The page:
Washington, 31 October 1997(RFE/RL) -- The president of an international crime fighting organization says Russia and Poland are interested in crime-fighting programs that offer cash rewards for information leading to the arrest and indictment of suspected criminals.
Alan Pratt, president of a U.S.-based, non-profit organization called Crime Stoppers International, told RFE/RL that the two countries have made inquiries about the programs -- dubbed "checkbook justice,"
He says his group helps communities worldwide set up the programs. Crime Stoppers also maintains a central data base of information and holds annual
conferences on crime cases of special interest.
Pratt says the organization -- which has its headquarters in the southwestern U.S. state of New Mexico -- has chapters in more than ten countries around the world, including Canada, Australia, Great Britain and South Africa.
Pratt says the whole idea of offering money for information about criminal activity has been wildly successful and helped convict murderers, rapists, drug smugglers and other law-breakers.
He said criminals brought to justice through the Crime Stoppers program are nearly always convicted because of strong, solid evidence. "We have a 97 percent conviction rate worldwide," he said.
The Crime Stoppers Internet page lists some impressive statistics. Since it was founded in 1979, the organization has helped clear 609,042 cases, paid out over 42 million dollars in reward money, recovered more than 2,000 million dollars worth of narcotics, and solved 8,334 homicides.
But would cash rewards-based programs work in communities in Poland
and Russia which have a history of mistrusting the police?
Says Pratt: "I think our programs will work anywhere in the world as long as the community is interested enough to work together to solve crime in their neighborhoods. I believe that once people see
the program in action and realize it can do something for them, they will want it."
Pratt adds that in the case of Russia, Poland and other countries of the former Soviet bloc, the most important factor to emphasize is that Crime Stoppers chapters are strictly civilian-run.
Pratt says: "We have to explain in detail how law enforcement agencies and local police fit in, but we have to make it clear that it's the community that's running the show."
In fact, offering money for information is becoming a popular trend in criminal justice in America, not only with local police departments, but with government agencies as well.
The U.S. State Department has offered millions of dollars in reward money for information on terrorist acts or other threats against U.S. citizens.
Perhaps the most successful case to date is that of Mir Aimal Kansi, a murder suspect alleged in 1993 to have killed two CIA employees outside the company headquarters near Washington.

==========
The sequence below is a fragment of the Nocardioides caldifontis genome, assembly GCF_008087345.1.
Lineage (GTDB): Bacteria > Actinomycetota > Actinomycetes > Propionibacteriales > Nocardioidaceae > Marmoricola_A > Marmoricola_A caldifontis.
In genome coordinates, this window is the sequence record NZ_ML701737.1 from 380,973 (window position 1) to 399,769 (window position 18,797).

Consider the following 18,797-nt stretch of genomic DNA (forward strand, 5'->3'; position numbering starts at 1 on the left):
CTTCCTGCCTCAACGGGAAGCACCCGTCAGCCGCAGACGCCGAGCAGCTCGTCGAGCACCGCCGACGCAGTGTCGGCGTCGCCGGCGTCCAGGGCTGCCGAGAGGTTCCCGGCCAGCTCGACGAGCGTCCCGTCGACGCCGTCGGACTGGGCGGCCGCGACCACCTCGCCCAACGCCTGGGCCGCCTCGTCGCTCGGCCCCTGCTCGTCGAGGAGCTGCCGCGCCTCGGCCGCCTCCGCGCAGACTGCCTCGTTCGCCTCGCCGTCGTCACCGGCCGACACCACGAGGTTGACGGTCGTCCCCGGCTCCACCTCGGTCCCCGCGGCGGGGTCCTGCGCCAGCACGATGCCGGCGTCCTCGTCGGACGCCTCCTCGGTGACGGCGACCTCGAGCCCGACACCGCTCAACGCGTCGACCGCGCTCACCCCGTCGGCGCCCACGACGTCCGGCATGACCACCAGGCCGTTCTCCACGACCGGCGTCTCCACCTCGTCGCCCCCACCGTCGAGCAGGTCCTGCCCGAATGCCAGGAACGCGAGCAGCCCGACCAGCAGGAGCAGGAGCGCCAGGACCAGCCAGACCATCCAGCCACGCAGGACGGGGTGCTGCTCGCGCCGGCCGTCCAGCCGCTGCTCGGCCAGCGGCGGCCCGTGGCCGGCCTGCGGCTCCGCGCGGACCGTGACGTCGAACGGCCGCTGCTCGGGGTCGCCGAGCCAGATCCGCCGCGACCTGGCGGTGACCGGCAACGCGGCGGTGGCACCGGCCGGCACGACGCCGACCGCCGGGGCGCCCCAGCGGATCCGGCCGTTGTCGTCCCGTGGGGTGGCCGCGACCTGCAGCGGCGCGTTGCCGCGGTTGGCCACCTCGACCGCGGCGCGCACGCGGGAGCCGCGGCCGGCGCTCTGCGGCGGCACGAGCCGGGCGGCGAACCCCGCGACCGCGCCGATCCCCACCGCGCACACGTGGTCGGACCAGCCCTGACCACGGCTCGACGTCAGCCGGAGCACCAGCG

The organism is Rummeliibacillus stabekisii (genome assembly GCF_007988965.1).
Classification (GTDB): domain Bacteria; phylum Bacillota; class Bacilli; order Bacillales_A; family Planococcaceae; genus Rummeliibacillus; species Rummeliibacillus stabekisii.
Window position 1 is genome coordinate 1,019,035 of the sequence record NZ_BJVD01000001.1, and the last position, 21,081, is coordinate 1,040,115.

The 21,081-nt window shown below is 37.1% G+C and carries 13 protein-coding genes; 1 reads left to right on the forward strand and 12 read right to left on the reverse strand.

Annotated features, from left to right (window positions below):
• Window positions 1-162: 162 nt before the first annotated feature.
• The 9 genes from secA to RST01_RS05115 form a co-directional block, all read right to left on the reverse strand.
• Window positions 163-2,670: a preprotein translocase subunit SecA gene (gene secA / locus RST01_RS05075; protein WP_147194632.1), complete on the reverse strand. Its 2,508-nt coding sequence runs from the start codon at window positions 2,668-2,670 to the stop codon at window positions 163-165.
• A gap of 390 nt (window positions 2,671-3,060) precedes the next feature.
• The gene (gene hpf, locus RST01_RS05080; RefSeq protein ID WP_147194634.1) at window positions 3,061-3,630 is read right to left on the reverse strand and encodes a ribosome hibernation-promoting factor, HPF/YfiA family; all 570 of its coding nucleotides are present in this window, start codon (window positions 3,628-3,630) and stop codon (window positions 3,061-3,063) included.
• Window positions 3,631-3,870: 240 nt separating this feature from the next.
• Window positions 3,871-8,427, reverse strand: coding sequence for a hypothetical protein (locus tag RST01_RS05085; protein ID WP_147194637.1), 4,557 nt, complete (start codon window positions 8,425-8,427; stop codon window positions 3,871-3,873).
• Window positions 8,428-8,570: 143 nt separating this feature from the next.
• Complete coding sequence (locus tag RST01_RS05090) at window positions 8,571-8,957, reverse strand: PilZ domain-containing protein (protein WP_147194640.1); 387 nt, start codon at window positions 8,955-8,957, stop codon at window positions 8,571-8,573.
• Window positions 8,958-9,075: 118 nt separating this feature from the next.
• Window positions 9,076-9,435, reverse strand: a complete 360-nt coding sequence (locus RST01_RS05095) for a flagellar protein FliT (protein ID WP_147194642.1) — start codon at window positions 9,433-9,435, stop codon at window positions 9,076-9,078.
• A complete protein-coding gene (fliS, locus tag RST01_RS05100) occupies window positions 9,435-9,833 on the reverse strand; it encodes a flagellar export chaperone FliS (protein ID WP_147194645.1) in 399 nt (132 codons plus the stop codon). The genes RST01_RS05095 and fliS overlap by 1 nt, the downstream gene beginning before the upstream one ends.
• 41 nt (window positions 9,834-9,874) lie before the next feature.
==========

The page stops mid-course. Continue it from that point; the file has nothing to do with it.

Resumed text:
Kansi was apprehended on the Afghan-Pakistan border last summer in large part thanks to a substantial reward offered by the State Department for information resulting in his capture.
The State Department is also offering hefty cash rewards for information leading to the apprehension of several other suspected terrorists, including two men wanted in connection with the 1988 bombing of Pan Am Flight 103 over Lockerbie, Scotland, and the terrorists who kidnapped and murdered three Americans taken hostage in Lebanon during the 1980's.
The appeal of cash-for-information programs, says Pratt, is that money talks in any language, generating interest and sometimes greed on the part of a suspect's associates, friends, neighbors, and family members. Pratt says reward money also heightens public awareness and sometimes jogs the memory of witnesses who may not have realized they saw a crime.
The way the program works, says Pratt, is that volunteer citizens set up a Crime Stoppers chapter in their community.
Each chapter has a dual goal to help local police departments crack tough cases, and fight community apathy on crime.
Pratt says once a crime is committed, Crime Stoppers may offer a cash reward for any information leading to the arrest or conviction of the perpetrator. The amount of the reward is set by the local board
of the Crime Stoppers' branch.
People with information about a crime are instructed to call a local number. They can remain anonymous and are assigned a special number
for identification. Pratt says the caller is usually told to call back in a couple of weeks to see if the tip resulted in an arrest If it did, they are eligible for the reward without ever having to give their name.
Says Pratt: "anonymity is certainly the main attraction of Crime Stoppers. Your name won't be in the newspaper, you don't have to go to court and you are not subjected to possible retribution. But you can still get the cash reward."
Crime Stoppers International is a completely volunteer organization. Money is generated via fundraising, private donations and membership dues, he adds.
Pratt says any community can join. Communities of a million or more people are asked to pay membership dues of about 600 dollars per year, and communities with less than 100,000 inhabitants pay about 150 dollars.
In exchange for their dues, Pratt says the communities become part of an international family with one goal -- working together to fight crime.